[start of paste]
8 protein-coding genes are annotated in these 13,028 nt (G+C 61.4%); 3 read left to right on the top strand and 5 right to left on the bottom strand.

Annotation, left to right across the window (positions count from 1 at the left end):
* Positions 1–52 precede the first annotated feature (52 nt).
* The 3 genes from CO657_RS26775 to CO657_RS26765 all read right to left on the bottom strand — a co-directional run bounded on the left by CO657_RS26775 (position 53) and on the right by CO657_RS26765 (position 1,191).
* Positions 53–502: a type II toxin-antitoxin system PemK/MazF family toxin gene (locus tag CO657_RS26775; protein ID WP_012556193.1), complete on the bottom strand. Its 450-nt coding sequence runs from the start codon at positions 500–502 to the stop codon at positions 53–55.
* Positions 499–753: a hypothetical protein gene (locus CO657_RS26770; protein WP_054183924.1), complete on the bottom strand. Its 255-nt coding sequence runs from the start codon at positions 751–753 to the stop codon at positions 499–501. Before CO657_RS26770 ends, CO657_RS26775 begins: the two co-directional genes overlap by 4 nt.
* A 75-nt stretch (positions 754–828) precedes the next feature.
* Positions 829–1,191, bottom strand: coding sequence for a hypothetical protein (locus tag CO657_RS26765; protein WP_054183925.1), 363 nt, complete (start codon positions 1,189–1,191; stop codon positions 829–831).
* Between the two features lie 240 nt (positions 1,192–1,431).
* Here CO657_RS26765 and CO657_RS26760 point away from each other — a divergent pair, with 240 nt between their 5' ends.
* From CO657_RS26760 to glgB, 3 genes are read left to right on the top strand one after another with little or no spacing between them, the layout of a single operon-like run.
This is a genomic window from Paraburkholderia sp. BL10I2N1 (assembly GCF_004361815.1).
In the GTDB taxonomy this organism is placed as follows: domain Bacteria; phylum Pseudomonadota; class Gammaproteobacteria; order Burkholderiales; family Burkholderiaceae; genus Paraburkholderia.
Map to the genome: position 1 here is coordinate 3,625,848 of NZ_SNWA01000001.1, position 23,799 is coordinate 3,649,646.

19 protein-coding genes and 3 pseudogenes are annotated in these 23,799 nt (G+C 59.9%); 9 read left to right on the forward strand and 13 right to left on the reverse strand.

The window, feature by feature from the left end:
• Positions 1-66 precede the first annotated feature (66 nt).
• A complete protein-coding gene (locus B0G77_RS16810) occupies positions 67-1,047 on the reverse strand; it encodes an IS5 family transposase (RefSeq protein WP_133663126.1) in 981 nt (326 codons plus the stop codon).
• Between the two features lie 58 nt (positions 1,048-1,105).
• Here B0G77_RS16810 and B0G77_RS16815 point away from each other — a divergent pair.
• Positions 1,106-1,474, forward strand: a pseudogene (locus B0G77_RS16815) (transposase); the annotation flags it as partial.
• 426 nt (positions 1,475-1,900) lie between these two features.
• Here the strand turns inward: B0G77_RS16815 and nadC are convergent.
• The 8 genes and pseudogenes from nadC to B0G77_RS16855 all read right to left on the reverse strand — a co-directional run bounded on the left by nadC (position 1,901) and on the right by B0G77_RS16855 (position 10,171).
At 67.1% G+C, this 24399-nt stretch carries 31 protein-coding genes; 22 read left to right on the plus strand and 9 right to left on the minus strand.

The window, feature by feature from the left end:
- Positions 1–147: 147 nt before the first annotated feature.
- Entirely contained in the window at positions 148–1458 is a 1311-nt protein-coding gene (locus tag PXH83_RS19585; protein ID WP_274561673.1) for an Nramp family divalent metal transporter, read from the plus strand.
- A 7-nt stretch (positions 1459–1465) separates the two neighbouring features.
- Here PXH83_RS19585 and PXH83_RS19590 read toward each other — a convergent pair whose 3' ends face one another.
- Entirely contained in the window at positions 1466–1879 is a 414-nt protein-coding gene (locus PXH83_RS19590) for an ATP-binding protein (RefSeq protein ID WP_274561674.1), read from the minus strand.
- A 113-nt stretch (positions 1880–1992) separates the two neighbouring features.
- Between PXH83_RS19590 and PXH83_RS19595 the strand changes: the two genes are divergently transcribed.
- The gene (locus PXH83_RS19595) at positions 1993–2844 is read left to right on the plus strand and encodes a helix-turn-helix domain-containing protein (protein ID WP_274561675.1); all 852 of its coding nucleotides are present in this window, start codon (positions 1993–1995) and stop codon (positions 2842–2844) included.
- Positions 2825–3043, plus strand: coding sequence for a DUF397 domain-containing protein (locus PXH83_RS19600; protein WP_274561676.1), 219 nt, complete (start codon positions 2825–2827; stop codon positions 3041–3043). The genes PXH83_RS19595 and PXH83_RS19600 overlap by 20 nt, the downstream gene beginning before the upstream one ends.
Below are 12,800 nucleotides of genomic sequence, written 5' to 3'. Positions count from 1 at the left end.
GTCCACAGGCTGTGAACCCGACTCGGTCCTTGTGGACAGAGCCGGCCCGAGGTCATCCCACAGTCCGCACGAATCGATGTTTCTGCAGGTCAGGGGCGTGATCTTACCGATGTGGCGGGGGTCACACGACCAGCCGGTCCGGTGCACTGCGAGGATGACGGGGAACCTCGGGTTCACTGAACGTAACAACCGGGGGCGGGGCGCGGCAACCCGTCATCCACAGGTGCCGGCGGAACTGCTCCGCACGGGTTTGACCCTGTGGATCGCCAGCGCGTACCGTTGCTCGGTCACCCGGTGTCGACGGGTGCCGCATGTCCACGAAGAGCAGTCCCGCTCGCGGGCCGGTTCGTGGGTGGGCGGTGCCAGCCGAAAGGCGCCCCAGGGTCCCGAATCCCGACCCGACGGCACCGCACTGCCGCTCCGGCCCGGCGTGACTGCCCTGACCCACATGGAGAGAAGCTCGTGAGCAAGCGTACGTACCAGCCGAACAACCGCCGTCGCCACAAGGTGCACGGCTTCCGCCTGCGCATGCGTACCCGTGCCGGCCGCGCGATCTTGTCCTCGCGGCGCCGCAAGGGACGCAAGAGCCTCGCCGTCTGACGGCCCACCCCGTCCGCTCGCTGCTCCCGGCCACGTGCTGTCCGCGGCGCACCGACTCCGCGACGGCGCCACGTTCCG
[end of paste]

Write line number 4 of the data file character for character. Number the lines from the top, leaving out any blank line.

* The 3 genes from CO657_RS26775 to CO657_RS26765 all read right to left on the bottom strand — a co-directional run bounded on the left by CO657_RS26775 (position 53) and on the right by CO657_RS26765 (position 1,191).